Our HPI consultant visited Seattle Children’s to perform cultural assessments on a regular basis. During one visit he applied a tool called 5×5 rounding to assess how embedded the error prevention (EP) tool knowledge and culture was in each hospital unit. To do this, he asked five people from five different disciplines how they use the EP tools. The consultant admitted on his third visit that he’d expected a large jump in the original 20 to 40% recall rate he saw during his first and second assessment, but unfortunately this jump had not yet been achieved.
To help remedy this, we decided to incorporate our own monthly 5×5 rounding within patient safety in those high risk areas where we had to make our EP tools a habit and, in turn, learn how to support the unit and safety coaches within those areas. Using our strategy of focusing on the monthly tool with the lowest recall rate, we saw a slow improvement with tracking and sharing at operational leadership, but it still wasn’t enough.
Our idea, for further penetration of assessment and coaching opportunities was to have all directors and senior directors perform 5×5 rounding once a month in their areas. This way, we could reach and measure results from over 200 individuals each month. Plus, leaders would get a better feel for what their unit’s culture was. The expectation was that they would improve the knowledge of the tools by 80% by partnering with their safety coach.
The silver lining is that we have now trained all clinical and non-clinical directors in 5×5 rounding and are reporting the results to operational leaders (~120 forming 57 rounding groups). The training includes a webinar to review prior to taking a mandatory class on 5×5 rounding with a refresher on the tools, a simulation of a practice session, then a sign-off with observation of the coaching model. After that, the leader is certified to 5×5 round, which is both an audit and a coaching opportunity. It’s not meant to be a test.
What are the biggest contributors to the success of this patient safety project or initiative?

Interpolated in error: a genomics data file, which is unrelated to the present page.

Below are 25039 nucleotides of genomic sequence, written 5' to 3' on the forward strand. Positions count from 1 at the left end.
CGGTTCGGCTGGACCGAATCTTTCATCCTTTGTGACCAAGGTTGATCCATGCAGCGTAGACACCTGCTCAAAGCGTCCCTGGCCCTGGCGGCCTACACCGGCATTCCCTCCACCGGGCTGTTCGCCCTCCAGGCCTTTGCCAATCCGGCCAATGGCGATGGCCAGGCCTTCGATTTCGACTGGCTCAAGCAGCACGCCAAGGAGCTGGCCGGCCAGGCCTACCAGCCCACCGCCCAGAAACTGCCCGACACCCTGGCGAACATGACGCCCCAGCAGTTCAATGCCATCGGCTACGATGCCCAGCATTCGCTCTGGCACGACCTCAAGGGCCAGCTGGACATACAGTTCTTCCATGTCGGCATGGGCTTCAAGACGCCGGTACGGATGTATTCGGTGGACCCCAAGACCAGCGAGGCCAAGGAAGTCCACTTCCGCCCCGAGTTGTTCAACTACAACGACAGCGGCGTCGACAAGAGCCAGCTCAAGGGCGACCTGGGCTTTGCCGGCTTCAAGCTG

The support of Seattle Children’s board and senior leaders — who knew this was the right thing to do — in the oversight and the engagement that exists for this culture work was critical to our success. Key leaders are shown the way and share their learnings and influence. Safety coaches are also a huge part of bringing support and creativity to this initiative at a peer-to-peer level.
What have been the primary outcomes or impact of this work?
It’s been a journey since 2012. The good news: Our primary outcome of reducing our SSER (Serious Safety Event Rate), which we have tracked from a baseline following a retrospective review that revealed patient harm occurring an average of once every 22 days, has met with some encouraging success. This year we made it to 235 days between events! Overall, this equates to an 80% reduction in SSER and 50% fewer preventable harm events since last year.
How do we measure the impact on overall safety culture? The results of our AHRQ safety culture survey are illustrated by statistically significant increases in several domains. However, the one we see as the most significant is the results of the survey question “the overall rating I give my unit for patient safety,” which went from a 3.0 in 2012 to a 4.01 in 2015 (using the Likert scale of 1-5, where 1 is poor and 5 in excellent). In 2015 we met our safety goal of SSER reduction and we are proud that we have sustained the AHRQ culture of safety question score of 4.03 in FY16.